People with heart or lung problems should be asked about the quality of air in their homes by their doctors, health officials have said. The National Institute for Health and Care Excellence (Nice) said that people with breathing or cardiovascular conditions who have “repeated or worsening respiratory symptoms” should be asked about their housing conditions by a healthcare professional.
It said that exposure to poor indoor air quality may cause or worsen symptoms such as cough and wheeze, particularly among those who have these conditions. MyLondon has written stories on London housing, where damp and/or mould was causing breathing difficulties for residents.
One man from Ealing was forced to sleep on his bathroom floor after the damp and mould in his bedroom, he says, led to chronic obstructive pulmonary disease (COPD), an inflammatory lung disease.
Read more: Housing association Clarion with flats full of mould and pests given £5.2m by government
Baldev, who has lived in the property for 22 years, told MyLondon: “It feels like I’m being poisoned by the property. It’s so poorly ventilated, I feel like I can’t breathe. The blinds in the bedroom are all sticky and mouldy. It feels like that’s what has happened to my lungs and my skin.”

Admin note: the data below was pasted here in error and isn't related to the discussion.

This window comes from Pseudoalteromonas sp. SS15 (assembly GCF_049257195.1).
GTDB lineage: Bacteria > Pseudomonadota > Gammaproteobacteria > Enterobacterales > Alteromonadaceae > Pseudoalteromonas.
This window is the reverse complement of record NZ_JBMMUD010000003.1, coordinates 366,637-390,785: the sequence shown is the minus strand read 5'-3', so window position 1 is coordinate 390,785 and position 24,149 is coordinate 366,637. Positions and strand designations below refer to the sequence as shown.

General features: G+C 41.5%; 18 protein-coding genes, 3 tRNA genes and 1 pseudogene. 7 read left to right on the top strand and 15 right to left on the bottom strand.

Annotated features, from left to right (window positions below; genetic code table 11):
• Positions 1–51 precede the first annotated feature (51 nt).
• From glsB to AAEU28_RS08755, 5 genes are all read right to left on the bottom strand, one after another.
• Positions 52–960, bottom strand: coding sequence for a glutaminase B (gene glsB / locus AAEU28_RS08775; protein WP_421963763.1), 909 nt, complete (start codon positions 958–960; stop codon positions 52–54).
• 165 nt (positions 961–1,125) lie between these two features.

Another case showed a single mum of two in West London who said her two-year-old son now has to use an inhaler to help his breathing because of the horrendous black mould that has consumed their home.
The new draft “quality standard” from NICE says that asking people about their housing conditions will “allow healthcare professionals to consider and address factors that could be contributing to or causing their respiratory symptoms”.
It also suggests that local authorities develop a process to help people when poor indoor air quality is identified or suspected. Questions about air quality could include gathering information on ventilation and room size as well as damp and mould exposure.
People might also be asked about the location of their homes and whether noise or security risks mean residents do not open windows or that they are exposed to outdoor air pollution. Nice has launched a consultation on its quality standard which will run until April 11.
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